8. by   llg
    A BSN does give more flexibility and opens up more options than does an ADN or Diploma. A nurse with a BSN can work in just about any clinical specialty -- but most specialties are also available to those with just and ADN or a Diploma. A few educational or managerial jobs are available to BSN-prepared. However, the majority of nurses with a BSN work as "staff nurses." If you think that will keep you happy for the next 20 years, then by all means, stop at BSN.

    However, a lot of nurses find that as they get older, they would like a job that doesn't require them to rotate shifts, or that does not require them to be on their feet for 12 hour shifts, or work holidays, etc. That's where age becomes a factor. Staff nursing in a hospital is physically demanding work and many of us find that our bodies do not handle the strain as well when we are 50 years old we could when we were 25. Haven't you ever noticed that other phyical professions (such as policemen, firemen, military, etc.) have planned retirement packages at 25 years or so? That's because it's hard for a lot of people to keep up with the physical demands as they age.

    Also, some of us want jobs with more autonomy and responsibility as we develop the increasing expertise that comes with years of experience. An advanced degree enhances that experiential learning and qualifies us for jobs that may more fully utilize that expertise than a staff nurse position often does.

    Yes, graduate school is nursing requires a significant investment -- just as it does in any other field. It's not for everyone. But, again, if you want the choices and the opportunities that it offers, then it might be right for you. Only can know what will satisfy you in the long run.

    For me, I knew I wouldn't be happy unless I went the whole way. So, I spent 11 years in college and grad school and got my PhD. I have never regretted it -- but I know it is not the right choice for everyone.

    llg
  9. by   Renee' Y-Y
    I am an MSN. I have been considered for jobs that I wouldn't have without the MSN. The other issue is what do you want to do with your MSN: Education, Nurse Practitioner, CRNA. I'm in education with mine. I do plan on going for my PhD in a couple of years.
  10. by   TopCat1234
    Quote from Renee' Y-Y
    I am an MSN. I have been considered for jobs that I wouldn't have without the MSN. The other issue is what do you want to do with your MSN: Education, Nurse Practitioner, CRNA. I'm in education with mine. I do plan on going for my PhD in a couple of years.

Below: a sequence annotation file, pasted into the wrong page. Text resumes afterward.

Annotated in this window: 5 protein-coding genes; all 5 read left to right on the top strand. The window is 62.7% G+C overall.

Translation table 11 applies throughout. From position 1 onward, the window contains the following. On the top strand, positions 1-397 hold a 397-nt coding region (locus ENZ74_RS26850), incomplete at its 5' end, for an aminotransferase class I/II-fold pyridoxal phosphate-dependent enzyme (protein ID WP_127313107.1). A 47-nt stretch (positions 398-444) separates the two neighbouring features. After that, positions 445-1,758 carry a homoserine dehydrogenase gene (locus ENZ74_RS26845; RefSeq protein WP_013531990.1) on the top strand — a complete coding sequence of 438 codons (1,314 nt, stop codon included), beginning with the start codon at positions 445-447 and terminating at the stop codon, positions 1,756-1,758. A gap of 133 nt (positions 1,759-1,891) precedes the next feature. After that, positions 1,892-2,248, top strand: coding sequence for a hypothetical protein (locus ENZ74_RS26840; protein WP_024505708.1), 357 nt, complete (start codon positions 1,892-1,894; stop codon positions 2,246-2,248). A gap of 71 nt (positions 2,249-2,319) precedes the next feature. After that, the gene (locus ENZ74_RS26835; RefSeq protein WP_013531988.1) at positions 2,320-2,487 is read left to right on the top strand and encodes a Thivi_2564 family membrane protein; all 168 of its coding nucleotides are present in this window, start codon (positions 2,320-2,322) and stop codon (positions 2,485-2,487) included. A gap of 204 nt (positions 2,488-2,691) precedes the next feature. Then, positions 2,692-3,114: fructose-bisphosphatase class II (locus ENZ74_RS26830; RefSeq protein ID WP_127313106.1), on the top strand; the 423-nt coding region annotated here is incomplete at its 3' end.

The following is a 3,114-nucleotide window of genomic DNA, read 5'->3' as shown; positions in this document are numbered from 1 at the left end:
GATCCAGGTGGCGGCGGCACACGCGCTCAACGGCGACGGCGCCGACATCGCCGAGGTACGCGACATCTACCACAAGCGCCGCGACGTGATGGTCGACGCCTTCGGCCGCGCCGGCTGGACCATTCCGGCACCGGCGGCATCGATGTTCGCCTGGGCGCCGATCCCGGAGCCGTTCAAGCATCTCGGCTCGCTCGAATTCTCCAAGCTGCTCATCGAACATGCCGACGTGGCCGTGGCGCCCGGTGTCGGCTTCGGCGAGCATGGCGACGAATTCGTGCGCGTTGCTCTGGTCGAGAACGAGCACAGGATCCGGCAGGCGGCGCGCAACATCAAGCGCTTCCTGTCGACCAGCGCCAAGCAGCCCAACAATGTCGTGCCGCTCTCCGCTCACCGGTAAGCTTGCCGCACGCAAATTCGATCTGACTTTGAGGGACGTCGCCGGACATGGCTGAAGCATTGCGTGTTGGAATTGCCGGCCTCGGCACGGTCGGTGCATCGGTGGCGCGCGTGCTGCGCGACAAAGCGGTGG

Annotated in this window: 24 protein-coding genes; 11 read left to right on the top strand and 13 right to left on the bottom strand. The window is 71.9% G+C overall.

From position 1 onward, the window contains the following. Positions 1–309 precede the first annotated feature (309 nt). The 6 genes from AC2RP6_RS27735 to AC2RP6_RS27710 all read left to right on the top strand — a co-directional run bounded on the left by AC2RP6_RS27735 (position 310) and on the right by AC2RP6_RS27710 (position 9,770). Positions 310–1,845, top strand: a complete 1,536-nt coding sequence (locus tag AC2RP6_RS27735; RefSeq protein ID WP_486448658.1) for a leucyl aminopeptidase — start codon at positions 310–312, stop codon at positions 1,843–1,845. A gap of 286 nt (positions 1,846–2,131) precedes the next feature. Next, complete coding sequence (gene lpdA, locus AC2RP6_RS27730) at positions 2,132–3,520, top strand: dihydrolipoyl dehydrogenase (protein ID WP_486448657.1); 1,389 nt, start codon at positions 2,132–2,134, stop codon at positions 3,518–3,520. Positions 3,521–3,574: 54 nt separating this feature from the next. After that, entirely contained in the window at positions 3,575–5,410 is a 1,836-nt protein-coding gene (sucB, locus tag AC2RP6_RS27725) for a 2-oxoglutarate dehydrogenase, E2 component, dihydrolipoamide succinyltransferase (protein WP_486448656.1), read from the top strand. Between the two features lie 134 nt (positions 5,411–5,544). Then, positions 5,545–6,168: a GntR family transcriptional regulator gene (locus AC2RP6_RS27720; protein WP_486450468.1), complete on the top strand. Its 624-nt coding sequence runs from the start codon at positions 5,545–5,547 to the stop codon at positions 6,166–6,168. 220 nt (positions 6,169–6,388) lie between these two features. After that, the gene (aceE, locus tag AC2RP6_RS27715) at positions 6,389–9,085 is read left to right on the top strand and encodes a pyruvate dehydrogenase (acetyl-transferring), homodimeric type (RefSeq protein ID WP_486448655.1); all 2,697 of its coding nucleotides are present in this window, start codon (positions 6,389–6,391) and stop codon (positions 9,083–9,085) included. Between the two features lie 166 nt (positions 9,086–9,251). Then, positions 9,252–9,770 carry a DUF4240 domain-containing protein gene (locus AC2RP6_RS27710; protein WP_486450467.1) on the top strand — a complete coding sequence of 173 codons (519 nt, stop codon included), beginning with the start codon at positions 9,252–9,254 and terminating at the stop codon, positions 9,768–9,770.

I agree with Renee' - what do you want to do? I am looking at the direct entry MSN after finishing my BS in finance. My ultimate goal is to become a nurse educator.

    Do you already have a BS? Perhaps you should look into what they call the direct entry MSN. It's the MSN for people who have BS/BA degrees in other fields. You have one year intensive, equivalent to the AccBSN, to get you up to speed on becoming a nurse and passing the NCLEX. But you do not have a BSN after the one year intensive - you are technically a non-degreed person sitting for the NCLEX. But once you pass, you then can work as a RN while you complete the MSN part-time. It's a 3 year program.

    TopCat
  11. by   moonshadeau
    Yikes, I hope that there isn't any programs out there that let you be a nurse (An RN) in less than a year. Either that or I hope that these people are extremely dedicated to learning more about nursing on the job.
  12. by   orrnlori
    I'm going for my MSN as Nurse Educator. I was 39 when I started in school and 42 when I graduated with the AAS in nursing. I have worked for the last 6 years and the old body is starting to tell on me at 48. I am finishing a BSLA this summer and will go directly into a 3 year MSN part time distance learning program this fall. I hope to teach one day, or at least be involved in staff development and training at my university hospital, or nurse recruitement or something where I get to wear a white coat and carry a clip board (lol) but sit down when I want. I have no great buring desire to be at the bedside. I do enjoy new nurses and nursing students immensely. Obvioulsy if I end up teaching I will probably make less money. But there are some very cushy hospital jobs that pay 60,000-70,000 per year for the MSN. I feel that the MSN will open many many doors for me to do lots of things that a BSN won't. And ultimately it will take me less hours going the route I've devised than going AAS-BSN-MSN. Less time, less money, same results.